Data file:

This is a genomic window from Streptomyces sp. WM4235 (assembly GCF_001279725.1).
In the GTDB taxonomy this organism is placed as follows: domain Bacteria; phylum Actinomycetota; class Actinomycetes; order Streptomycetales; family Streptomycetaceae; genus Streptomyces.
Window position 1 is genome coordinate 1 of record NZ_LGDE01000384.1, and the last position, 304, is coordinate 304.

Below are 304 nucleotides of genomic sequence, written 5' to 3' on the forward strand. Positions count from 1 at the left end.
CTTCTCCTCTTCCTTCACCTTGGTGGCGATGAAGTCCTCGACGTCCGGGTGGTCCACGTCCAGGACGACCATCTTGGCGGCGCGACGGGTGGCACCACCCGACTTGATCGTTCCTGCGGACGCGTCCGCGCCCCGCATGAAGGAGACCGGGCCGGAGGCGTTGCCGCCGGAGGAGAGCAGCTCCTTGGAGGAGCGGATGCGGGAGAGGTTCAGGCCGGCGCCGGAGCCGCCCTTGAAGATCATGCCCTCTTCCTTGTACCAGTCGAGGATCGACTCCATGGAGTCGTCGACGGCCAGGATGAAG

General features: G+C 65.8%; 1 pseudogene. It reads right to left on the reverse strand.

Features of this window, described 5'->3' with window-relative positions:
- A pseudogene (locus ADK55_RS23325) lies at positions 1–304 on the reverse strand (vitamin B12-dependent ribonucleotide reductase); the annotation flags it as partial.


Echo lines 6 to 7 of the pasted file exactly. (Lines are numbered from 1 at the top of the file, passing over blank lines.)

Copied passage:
General features: G+C 65.8%; 1 pseudogene. It reads right to left on the reverse strand.

Features of this window, described 5'->3' with window-relative positions: